3. Online Ads that Get Hacked Easily

Let’s see how mobile advertisement scene gets risky. Ad networks supply code to app makers, which needs to be inserted into different apps. Sometimes, the codes are not robust enough to do a good job in terms of security. And, what follows next! Higher chances of data getting hacked and corrupted.

What needs to be done: You can opt for those mobile apps, which run without advertising. But, those will quite likely charge you some money for their business model to survive without advertising. Moreover, iOS users can get rid of app advertisements by opting for ‘limit ad tracking’ in the Settings – Privacy > Advertising > Reset Advertising Identifier. Further, Android users can block cookies in their browser settings.

4. Sign-On Through Social Media Accounts

Maintaining the separate login ID for every mobile app is a tedious task for many. As a result, people often get tempted by the option of signing up easily through Facebook or Google+ account. However, the single sign-in option can be risky! Want to know how? Just think what will happen if your social media accounts are compromised (The most recent example is Facebook’s data security fiasco). Your apps will become vulnerable to data security risks! This way, you will end up allowing hackers to take over your different accounts, at the same time.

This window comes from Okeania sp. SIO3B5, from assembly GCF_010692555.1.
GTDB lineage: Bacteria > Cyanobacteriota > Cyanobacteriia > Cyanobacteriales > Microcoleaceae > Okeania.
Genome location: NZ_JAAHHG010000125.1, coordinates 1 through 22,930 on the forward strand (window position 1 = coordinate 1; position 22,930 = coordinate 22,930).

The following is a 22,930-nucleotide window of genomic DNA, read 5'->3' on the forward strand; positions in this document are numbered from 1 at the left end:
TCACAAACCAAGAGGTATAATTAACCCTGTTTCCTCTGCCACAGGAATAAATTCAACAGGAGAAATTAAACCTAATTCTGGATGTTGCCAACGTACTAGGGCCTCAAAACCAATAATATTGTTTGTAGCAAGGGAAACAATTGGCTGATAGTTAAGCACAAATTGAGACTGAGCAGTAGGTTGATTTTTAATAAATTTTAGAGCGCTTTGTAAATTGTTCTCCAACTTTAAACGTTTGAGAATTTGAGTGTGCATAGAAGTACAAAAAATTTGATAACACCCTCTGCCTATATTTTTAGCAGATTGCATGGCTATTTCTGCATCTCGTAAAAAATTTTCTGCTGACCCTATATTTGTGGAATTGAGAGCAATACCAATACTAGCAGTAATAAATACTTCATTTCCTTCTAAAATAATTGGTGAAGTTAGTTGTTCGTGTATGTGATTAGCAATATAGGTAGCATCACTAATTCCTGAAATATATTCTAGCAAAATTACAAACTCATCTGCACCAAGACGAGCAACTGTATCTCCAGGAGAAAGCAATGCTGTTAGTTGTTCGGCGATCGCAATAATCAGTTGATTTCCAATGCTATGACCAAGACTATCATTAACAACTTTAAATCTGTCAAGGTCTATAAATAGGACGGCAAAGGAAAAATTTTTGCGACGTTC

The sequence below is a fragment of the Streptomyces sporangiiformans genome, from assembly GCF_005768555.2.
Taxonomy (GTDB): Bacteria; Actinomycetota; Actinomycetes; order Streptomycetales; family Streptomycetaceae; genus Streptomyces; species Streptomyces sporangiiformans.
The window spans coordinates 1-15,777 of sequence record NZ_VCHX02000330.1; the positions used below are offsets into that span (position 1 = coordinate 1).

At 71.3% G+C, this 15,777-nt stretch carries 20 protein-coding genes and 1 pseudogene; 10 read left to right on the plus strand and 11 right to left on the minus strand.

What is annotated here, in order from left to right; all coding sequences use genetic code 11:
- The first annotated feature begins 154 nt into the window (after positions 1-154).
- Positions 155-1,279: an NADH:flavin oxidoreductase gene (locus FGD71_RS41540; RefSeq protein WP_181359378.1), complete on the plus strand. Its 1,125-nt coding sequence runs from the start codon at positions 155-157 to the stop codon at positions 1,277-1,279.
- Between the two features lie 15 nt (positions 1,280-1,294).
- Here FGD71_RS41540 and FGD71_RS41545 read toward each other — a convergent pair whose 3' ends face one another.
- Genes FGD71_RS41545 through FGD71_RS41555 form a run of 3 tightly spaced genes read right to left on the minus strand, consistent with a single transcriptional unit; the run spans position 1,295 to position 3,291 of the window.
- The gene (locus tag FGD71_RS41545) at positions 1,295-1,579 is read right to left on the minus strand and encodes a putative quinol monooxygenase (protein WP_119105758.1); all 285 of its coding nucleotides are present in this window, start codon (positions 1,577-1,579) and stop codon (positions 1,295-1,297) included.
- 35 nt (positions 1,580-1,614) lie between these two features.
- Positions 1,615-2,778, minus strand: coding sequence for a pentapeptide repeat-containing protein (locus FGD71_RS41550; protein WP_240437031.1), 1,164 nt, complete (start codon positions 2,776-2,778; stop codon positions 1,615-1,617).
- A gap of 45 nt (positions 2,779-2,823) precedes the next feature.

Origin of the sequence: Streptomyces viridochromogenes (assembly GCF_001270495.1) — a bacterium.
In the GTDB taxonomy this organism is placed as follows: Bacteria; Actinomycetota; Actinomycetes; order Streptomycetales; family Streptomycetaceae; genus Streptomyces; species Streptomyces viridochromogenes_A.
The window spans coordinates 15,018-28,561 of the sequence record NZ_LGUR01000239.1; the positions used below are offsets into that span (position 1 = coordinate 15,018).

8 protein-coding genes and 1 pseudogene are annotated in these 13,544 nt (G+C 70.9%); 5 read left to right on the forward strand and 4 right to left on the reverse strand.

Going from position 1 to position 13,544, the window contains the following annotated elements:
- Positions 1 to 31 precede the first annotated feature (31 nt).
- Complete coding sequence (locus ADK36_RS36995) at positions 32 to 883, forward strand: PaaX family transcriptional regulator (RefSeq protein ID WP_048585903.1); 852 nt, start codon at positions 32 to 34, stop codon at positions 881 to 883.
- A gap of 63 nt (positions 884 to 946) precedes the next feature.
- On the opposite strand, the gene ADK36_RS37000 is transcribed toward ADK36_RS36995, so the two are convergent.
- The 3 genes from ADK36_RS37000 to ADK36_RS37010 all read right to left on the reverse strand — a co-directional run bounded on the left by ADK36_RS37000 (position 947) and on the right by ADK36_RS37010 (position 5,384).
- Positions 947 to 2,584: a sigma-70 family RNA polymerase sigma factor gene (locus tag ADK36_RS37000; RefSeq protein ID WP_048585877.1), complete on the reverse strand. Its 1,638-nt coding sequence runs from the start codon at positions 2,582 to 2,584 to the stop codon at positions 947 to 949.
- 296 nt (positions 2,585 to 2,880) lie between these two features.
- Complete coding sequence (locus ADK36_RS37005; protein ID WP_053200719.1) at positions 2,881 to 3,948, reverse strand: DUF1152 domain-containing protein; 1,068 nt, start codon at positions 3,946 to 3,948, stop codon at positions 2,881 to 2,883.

What needs to be done: Sign up through social media accounts is convenient, but risky! Prefer setting unique login ids for different accounts, and the single sign-in option only with high-trusted sites.

5. Address Books & Calendars

Along with asking about your location, some mobile apps also demand access to your contacts and calendar. Most of the time, their intention is just to analyse your address book & calendar and share the information with ad networks. Even when you are not much concerned about the advertisers knowing your details, you can’t stay assured of whether they are handling your particulars.

What needs to be done: As an Android user, you need to be wary if an app really needs your contact and calendar info or not. Accordingly, you can give it the permission. Fortunately, iOS users can control permissions to a larger extent by going in the Privacy settings.

Pro Tip: Be careful of what you install

Whenever you install a smartphone app, exercise your power to grant the permission to view your contacts, access your picture gallery and read your location. Some apps want these details for legitimate reasons, but other apps may leave them potentially open to abuse. So, think before you approve access to these details. Especially Android users, as its app-vetting process isn’t as reliable as that of iOS. There have been several reports of malicious apps sitting unnoticed for months on the Play Store. In 2017, more than 700,000 apps violated Play Store policies, a 70% increase from 2016. Isn’t that scary enough?


Read the original article on IT Pro Portal here.